May 20, 2010 — Two of International Crisis Group’s field-based experts joined us for a discussion on the confluence of instability in Kyrgyzstan and Afghanistan. Kabul-based senior analyst Candace Rondeaux and Bishkek-based Central Asia Project Director Paul Quinn-Judge will addressed key regional and national developments in the neighborhood and US security interests, challenges, and responses to them. The conversation drew from two new Crisis Group publications – “Kyrgyzstan: A Hollow Regime Collapses” and “Force in Fragments: Reconstituting the Afghan National Army.”
Paul Quinn-Judge kicked off the discussion by focusing on the current security and political situation in Kyrgyzstan following the removal of the Bakiyev regime in April. In addition to describing the course of events leading up to the regime change and addressing the political challenges facing the interim government, Quinn-Judge focused on the collapse of the country’s energy infrastructure and some of the security issues that could play a destabilizing role on the Kyrgyz government. These include ethnic tensions in the south and the threat of an infiltration of jihadis from other parts of Central and South Asia.
Candace Rondeaux followed with an analysis of the security situation in Afghanistan and the constraints that confront the ISAF given the limitations of the Afghan government and power of the Taliban propaganda campaign. Rondeaux addressed the current military operations in Marja and Helmand Province and discussed how the impact of the move into Kandahar Province will likely determine the trajectory of the war over the next few years. Further, Rondeaux called attention to the unrealistic expectations of the international community in regards to the size and effectiveness of the Afghan National Army and the timeline for a withdrawal of coalition troops from Afghanistan.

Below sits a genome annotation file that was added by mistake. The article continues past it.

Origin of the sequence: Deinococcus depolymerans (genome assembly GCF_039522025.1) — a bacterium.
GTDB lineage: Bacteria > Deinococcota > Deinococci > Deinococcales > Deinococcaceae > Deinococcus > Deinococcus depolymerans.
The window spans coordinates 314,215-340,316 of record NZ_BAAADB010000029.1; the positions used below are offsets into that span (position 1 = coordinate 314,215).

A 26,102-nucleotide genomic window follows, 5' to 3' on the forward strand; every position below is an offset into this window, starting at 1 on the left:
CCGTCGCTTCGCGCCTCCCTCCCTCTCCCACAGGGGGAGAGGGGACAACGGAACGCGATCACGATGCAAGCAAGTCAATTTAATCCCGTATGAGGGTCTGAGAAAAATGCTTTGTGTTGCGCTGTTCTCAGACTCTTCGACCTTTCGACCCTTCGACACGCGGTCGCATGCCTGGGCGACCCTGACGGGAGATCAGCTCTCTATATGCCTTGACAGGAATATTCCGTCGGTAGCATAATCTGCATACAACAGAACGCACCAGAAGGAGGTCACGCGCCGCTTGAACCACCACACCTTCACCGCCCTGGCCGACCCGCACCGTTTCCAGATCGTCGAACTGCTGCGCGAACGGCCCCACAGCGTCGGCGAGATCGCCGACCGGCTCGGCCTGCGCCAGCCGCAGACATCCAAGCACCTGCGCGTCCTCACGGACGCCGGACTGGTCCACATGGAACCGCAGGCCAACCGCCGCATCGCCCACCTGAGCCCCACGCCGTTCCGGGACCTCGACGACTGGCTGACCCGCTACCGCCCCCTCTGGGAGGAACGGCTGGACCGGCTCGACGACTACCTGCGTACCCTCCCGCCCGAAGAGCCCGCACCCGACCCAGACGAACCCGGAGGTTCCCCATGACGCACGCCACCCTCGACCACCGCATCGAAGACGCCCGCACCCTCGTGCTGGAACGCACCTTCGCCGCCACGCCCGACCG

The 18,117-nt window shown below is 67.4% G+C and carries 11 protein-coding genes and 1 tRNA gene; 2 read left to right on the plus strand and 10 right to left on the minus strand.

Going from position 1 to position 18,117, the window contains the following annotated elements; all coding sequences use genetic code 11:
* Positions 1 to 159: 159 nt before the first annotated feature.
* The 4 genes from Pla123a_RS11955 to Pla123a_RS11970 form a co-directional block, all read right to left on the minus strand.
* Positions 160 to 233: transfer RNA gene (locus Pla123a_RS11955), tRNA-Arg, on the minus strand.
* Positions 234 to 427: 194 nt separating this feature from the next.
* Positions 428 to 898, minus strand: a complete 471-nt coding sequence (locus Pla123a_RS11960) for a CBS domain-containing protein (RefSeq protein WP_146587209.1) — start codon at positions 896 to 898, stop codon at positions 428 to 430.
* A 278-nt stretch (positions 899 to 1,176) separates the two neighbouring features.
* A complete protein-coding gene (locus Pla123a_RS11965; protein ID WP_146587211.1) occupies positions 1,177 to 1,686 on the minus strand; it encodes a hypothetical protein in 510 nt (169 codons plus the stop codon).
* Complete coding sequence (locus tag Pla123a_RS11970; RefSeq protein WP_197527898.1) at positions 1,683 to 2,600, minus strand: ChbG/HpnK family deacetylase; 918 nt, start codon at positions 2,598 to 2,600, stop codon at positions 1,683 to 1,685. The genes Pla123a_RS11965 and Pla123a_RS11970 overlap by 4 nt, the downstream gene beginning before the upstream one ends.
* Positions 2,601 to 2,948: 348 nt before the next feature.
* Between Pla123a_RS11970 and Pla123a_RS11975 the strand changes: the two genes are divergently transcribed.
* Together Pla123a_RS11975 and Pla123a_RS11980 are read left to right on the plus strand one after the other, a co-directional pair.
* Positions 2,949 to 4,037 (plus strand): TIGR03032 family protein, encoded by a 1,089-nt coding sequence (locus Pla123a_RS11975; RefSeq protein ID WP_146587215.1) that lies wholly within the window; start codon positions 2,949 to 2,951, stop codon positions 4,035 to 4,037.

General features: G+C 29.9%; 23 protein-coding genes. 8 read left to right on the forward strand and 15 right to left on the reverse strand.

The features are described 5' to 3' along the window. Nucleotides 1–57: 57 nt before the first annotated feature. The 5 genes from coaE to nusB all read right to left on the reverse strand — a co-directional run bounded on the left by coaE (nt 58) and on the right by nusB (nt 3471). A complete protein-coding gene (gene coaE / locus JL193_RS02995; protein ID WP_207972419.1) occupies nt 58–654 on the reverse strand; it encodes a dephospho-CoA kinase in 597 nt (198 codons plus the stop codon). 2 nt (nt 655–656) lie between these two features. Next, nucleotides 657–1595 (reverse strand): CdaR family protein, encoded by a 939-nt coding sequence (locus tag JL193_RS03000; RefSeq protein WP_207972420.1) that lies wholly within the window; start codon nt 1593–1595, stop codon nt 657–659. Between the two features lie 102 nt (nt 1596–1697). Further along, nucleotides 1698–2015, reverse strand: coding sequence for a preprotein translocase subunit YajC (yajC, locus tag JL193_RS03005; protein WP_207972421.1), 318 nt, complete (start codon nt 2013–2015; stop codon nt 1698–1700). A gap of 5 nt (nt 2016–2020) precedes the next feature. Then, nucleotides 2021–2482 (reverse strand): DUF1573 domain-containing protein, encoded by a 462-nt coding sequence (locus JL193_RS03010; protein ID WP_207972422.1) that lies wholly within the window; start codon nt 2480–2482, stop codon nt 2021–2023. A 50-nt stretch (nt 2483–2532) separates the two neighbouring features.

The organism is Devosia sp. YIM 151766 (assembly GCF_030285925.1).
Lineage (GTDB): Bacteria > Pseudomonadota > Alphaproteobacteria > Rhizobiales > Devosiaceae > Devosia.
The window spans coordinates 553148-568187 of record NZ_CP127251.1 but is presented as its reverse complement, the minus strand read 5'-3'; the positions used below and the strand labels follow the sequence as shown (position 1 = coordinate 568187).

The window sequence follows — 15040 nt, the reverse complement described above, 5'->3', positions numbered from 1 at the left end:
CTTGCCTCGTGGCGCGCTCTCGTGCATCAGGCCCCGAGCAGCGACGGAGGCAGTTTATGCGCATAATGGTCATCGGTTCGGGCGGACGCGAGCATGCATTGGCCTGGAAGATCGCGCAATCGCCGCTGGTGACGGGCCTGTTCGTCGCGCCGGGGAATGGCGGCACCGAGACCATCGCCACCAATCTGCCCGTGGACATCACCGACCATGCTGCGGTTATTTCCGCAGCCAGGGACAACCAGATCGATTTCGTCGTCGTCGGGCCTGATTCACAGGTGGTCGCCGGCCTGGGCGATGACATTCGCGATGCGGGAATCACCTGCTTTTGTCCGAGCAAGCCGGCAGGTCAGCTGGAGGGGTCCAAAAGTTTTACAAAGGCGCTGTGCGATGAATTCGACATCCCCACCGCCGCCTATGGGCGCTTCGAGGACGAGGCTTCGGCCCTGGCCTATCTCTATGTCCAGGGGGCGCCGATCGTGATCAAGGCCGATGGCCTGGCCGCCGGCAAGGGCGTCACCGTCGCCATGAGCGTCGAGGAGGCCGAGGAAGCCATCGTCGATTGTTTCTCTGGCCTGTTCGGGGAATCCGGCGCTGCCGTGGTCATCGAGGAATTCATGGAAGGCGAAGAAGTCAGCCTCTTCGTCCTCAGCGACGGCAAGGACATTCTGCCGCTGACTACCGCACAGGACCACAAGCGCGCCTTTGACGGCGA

The question and answer session touched on a number of issues related to political institutions or lack thereof in both Kyrgyzstan and Afghanistan. The role of Russian influence in the Kyrgyz regime change was discussed, as was the lack of international support and advice for the interim government, which lacks the administrative capacity and a coherent and sophisticated security structure. The legitimacy and efficacy of the Afghan government was also discussed.
The role of perceptions and the expectations of Afghan citizens were highlighted as being key to the success of the U.S. and Coalition forces as they implement a counterinsurgency strategy. The lack of trust in the central government extends to every part of society and makes many of the problems facing Afghanistan extremely difficult to solve. Opium production, an inherent part of the conversation about the Taliban, is also a visible sign of the corruption that exists on almost every level of Afghan society. Lastly, the gap between the illusion of the military successes in Helmand and the reality of the security situation will become even more important in the lead up to the military offensive into Kandahar.
Security for a New Century is a nonpartisan discussion group for Congress. We meet regularly with U.S. and international policy professionals to discuss the post-Cold War and post-9/11 security environment. All discussions are OFF-THE-RECORD. It is not an advocacy venue. For more information, please call Mark Yarnell at (202) 224-7560 or write to [email protected].